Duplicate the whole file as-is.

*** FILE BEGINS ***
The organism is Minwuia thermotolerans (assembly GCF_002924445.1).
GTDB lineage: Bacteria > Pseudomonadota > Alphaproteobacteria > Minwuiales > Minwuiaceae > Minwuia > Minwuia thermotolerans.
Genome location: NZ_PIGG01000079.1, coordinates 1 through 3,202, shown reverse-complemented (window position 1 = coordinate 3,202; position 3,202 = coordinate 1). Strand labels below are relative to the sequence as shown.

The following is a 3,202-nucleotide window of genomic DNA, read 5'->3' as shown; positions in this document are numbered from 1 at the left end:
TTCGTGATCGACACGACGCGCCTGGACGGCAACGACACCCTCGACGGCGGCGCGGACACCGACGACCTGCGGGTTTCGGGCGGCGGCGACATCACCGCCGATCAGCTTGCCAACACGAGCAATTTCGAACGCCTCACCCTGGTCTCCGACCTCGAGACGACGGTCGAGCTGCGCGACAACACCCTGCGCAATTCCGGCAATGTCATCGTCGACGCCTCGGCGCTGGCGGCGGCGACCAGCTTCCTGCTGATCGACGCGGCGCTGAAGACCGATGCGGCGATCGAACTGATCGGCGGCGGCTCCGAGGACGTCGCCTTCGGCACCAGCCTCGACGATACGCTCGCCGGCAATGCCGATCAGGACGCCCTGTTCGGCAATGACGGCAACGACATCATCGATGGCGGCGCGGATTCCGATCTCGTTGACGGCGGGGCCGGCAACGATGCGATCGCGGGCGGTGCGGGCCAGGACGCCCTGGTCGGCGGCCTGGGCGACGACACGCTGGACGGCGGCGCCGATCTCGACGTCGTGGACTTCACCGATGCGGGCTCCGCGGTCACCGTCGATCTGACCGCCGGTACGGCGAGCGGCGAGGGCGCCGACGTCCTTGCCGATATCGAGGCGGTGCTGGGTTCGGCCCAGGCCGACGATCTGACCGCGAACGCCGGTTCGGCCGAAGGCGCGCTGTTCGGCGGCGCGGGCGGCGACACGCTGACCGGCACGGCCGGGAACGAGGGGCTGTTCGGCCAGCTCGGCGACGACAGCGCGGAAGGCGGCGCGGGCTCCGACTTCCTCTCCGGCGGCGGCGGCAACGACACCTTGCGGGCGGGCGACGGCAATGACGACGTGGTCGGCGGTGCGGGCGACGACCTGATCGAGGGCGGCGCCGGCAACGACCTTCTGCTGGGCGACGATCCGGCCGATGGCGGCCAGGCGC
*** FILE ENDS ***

The organism is Minwuia thermotolerans (assembly GCF_002924445.1).
GTDB lineage: Bacteria > Pseudomonadota > Alphaproteobacteria > Minwuiales > Minwuiaceae > Minwuia > Minwuia thermotolerans.
Genome location: NZ_PIGG01000079.1, coordinates 1 through 3,202, shown reverse-complemented (window position 1 = coordinate 3,202; position 3,202 = coordinate 1). Strand labels below are relative to the sequence as shown.

The following is a 3,202-nucleotide window of genomic DNA, read 5'->3' as shown; positions in this document are numbered from 1 at the left end:
TTCGTGATCGACACGACGCGCCTGGACGGCAACGACACCCTCGACGGCGGCGCGGACACCGACGACCTGCGGGTTTCGGGCGGCGGCGACATCACCGCCGATCAGCTTGCCAACACGAGCAATTTCGAACGCCTCACCCTGGTCTCCGACCTCGAGACGACGGTCGAGCTGCGCGACAACACCCTGCGCAATTCCGGCAATGTCATCGTCGACGCCTCGGCGCTGGCGGCGGCGACCAGCTTCCTGCTGATCGACGCGGCGCTGAAGACCGATGCGGCGATCGAACTGATCGGCGGCGGCTCCGAGGACGTCGCCTTCGGCACCAGCCTCGACGATACGCTCGCCGGCAATGCCGATCAGGACGCCCTGTTCGGCAATGACGGCAACGACATCATCGATGGCGGCGCGGATTCCGATCTCGTTGACGGCGGGGCCGGCAACGATGCGATCGCGGGCGGTGCGGGCCAGGACGCCCTGGTCGGCGGCCTGGGCGACGACACGCTGGACGGCGGCGCCGATCTCGACGTCGTGGACTTCACCGATGCGGGCTCCGCGGTCACCGTCGATCTGACCGCCGGTACGGCGAGCGGCGAGGGCGCCGACGTCCTTGCCGATATCGAGGCGGTGCTGGGTTCGGCCCAGGCCGACGATCTGACCGCGAACGCCGGTTCGGCCGAAGGCGCGCTGTTCGGCGGCGCGGGCGGCGACACGCTGACCGGCACGGCCGGGAACGAGGGGCTGTTCGGCCAGCTCGGCGACGACAGCGCGGAAGGCGGCGCGGGCTCCGACTTCCTCTCCGGCGGCGGCGGCAACGACACCTTGCGGGCGGGCGACGGCAATGACGACGTGGTCGGCGGTGCGGGCGACGACCTGATCGAGGGCGGCGCCGGCAACGACCTTCTGCTGGGCGACGATCCGGCCGATGGCGGCCAGGCGC